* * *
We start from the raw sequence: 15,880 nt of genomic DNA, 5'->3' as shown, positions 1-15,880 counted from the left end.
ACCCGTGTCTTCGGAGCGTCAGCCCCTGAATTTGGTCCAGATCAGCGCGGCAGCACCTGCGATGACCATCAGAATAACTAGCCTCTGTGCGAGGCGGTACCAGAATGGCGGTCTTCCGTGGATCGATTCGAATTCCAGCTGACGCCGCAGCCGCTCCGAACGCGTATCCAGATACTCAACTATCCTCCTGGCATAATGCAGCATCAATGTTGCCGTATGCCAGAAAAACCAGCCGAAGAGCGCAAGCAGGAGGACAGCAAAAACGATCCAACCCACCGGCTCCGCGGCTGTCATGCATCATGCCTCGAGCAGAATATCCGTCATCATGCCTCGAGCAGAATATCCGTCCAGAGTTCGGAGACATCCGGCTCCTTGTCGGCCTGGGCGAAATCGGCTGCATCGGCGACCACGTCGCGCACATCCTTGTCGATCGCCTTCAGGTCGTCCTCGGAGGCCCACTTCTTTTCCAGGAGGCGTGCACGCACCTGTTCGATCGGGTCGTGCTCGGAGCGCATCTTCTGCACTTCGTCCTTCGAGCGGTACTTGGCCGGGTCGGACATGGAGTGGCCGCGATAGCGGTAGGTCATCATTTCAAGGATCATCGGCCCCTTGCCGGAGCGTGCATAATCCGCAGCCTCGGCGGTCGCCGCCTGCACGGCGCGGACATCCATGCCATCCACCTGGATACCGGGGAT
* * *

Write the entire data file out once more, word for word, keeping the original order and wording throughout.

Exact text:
We start from the raw sequence: 15,880 nt of genomic DNA, 5'->3' as shown, positions 1-15,880 counted from the left end.
ACCCGTGTCTTCGGAGCGTCAGCCCCTGAATTTGGTCCAGATCAGCGCGGCAGCACCTGCGATGACCATCAGAATAACTAGCCTCTGTGCGAGGCGGTACCAGAATGGCGGTCTTCCGTGGATCGATTCGAATTCCAGCTGACGCCGCAGCCGCTCCGAACGCGTATCCAGATACTCAACTATCCTCCTGGCATAATGCAGCATCAATGTTGCCGTATGCCAGAAAAACCAGCCGAAGAGCGCAAGCAGGAGGACAGCAAAAACGATCCAACCCACCGGCTCCGCGGCTGTCATGCATCATGCCTCGAGCAGAATATCCGTCATCATGCCTCGAGCAGAATATCCGTCCAGAGTTCGGAGACATCCGGCTCCTTGTCGGCCTGGGCGAAATCGGCTGCATCGGCGACCACGTCGCGCACATCCTTGTCGATCGCCTTCAGGTCGTCCTCGGAGGCCCACTTCTTTTCCAGGAGGCGTGCACGCACCTGTTCGATCGGGTCGTGCTCGGAGCGCATCTTCTGCACTTCGTCCTTCGAGCGGTACTTGGCCGGGTCGGACATGGAGTGGCCGCGATAGCGGTAGGTCATCATTTCAAGGATCATCGGCCCCTTGCCGGAGCGTGCATAATCCGCAGCCTCGGCGGTCGCCGCCTGCACGGCGCGGACATCCATGCCATCCACCTGGATACCGGGGAT